USPTO rejects OpenAI’s “GPT” trademark application – TechStartups

OpenAI, the organization behind the ChatGPT platform, has hit a roadblock in its efforts to trademark “GPT” as the company faces challenges over its claims of “GPT” ownership. GPT is an acronym for “Generative Pre-trained Transformer,” representing their family of large language models, notably including GPT-3.

The United States Patent and Trademark Office (USPTO) has rejected OpenAI’s application to register “GPT” as a trademark. The USPTO cited that the application did not meet all the necessary requirements.

The USPTO’s final refusal to register the “GPT” trademark was based on the grounds that it was deemed “merely descriptive” and the provided specimen did not adequately demonstrate the mark’s use in commerce for Class 09.

While the term “final refusal” may sound definitive, OpenAI still has options available. They can file a request for reconsideration of the decision within three months. Additionally, for an extra fee, they have the option to request a three-month extension of the response deadline.

The latest setback follows OpenAI’s initial application to trademark “GPT” in March 2021. Initially rejected by the USPTO in May 2022 due to a procedural error, OpenAI resubmitted the application with the necessary payment.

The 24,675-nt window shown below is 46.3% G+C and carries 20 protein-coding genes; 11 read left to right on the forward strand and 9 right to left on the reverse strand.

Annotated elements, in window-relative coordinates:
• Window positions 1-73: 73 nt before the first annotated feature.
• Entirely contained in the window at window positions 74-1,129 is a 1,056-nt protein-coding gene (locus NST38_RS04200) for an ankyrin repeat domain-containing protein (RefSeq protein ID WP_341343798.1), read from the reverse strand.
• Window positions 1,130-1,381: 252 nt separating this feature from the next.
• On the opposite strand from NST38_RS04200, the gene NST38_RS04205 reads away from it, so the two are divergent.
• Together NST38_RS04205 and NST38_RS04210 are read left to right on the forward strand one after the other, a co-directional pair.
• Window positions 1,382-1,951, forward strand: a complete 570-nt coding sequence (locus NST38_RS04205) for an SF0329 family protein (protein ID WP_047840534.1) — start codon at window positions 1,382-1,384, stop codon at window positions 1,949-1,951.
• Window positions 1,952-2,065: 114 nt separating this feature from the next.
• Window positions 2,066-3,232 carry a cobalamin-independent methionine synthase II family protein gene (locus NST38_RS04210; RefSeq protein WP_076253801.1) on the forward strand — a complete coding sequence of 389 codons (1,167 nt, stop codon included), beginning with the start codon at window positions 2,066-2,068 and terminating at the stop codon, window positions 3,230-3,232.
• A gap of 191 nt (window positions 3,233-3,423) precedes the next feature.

However, in September 2022, the USPTO issued a substantive rejection, arguing that “GPT” is merely descriptive and could cause confusion among consumers. This is due to the possibility of similar terms represented by the initials, coupled with the common usage of “generative” and “transformer” in the AI field.

OpenAI contested the USPTO’s decision by petitioning for reconsideration, asserting that “GPT” has attained distinctiveness through its widespread recognition and association with their specific models. They provided evidence to support their claim, including public recognition of “GPT” with their models and the absence of market confusion.

As of now, the USPTO has not issued a final decision on OpenAI’s petition. The situation remains unresolved. It’s worth noting that even if the “GPT” trademark is rejected, OpenAI still holds copyright and other intellectual property rights over their specific language models. Nonetheless, obtaining the trademark would offer broader protection against unauthorized use of the “GPT” name in a potentially confusing manner.

Below is a PDF document from the USPTO indicating that OpenAI’s application to trademark “GPT” has been rejected.

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